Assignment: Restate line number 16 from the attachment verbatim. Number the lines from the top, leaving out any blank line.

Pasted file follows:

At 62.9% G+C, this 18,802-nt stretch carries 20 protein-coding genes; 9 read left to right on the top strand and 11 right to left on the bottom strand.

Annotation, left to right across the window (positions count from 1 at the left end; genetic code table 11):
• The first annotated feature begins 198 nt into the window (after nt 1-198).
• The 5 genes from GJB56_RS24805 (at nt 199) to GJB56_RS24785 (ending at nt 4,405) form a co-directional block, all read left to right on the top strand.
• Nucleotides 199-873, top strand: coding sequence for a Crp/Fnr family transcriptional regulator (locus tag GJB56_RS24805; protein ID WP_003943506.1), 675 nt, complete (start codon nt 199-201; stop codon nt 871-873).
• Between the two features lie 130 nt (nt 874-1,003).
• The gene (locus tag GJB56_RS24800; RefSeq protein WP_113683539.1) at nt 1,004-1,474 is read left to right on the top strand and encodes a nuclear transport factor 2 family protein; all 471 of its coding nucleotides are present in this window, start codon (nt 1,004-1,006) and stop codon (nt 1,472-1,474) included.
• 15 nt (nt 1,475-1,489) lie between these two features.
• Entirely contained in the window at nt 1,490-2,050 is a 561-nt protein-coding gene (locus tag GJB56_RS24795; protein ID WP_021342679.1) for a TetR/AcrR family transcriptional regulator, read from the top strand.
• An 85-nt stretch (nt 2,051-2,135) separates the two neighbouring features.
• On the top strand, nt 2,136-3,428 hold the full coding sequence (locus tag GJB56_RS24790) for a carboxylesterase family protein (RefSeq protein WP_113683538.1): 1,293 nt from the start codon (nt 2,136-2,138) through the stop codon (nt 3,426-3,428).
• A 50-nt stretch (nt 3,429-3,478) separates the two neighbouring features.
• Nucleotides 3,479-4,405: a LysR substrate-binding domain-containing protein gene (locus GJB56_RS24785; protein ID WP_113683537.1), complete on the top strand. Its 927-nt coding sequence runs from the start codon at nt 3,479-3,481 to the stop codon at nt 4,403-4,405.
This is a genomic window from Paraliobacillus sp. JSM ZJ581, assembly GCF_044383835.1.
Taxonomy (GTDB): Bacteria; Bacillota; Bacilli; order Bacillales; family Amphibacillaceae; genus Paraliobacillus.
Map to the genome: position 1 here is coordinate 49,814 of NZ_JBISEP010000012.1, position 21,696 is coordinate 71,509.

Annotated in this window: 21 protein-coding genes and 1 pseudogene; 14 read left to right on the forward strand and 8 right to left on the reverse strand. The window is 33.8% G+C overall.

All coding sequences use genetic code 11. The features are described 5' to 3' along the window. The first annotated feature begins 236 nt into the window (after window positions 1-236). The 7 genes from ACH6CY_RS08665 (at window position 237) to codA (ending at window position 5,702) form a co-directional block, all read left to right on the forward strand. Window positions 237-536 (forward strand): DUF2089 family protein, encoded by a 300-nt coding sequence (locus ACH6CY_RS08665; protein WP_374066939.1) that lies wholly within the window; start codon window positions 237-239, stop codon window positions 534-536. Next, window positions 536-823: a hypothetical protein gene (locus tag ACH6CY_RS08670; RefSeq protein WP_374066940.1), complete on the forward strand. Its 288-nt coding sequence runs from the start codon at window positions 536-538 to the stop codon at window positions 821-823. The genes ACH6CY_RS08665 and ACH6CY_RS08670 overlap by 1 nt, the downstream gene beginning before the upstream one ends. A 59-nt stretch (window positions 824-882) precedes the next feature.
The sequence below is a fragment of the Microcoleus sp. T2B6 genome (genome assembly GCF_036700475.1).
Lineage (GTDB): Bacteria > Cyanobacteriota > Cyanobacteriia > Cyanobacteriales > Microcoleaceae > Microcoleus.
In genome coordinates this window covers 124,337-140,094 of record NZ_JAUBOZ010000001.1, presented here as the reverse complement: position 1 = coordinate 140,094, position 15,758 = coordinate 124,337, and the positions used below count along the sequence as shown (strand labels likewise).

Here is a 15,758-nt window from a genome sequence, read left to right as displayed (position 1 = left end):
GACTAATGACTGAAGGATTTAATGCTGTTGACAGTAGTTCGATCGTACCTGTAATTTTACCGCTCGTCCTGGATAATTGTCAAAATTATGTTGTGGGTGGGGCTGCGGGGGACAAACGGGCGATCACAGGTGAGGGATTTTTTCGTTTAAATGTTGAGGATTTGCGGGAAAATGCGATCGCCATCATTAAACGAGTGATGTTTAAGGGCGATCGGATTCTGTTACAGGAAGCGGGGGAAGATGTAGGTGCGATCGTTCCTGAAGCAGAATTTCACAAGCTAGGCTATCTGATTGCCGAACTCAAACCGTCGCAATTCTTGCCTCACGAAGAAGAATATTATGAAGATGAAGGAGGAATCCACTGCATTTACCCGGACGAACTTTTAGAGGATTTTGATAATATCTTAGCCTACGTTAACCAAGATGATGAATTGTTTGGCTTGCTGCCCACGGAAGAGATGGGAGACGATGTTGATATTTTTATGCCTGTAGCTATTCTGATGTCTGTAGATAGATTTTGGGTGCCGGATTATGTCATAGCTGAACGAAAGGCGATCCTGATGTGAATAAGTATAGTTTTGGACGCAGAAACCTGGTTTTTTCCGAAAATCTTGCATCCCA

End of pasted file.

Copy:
Map to the genome: position 1 here is coordinate 49,814 of NZ_JBISEP010000012.1, position 21,696 is coordinate 71,509.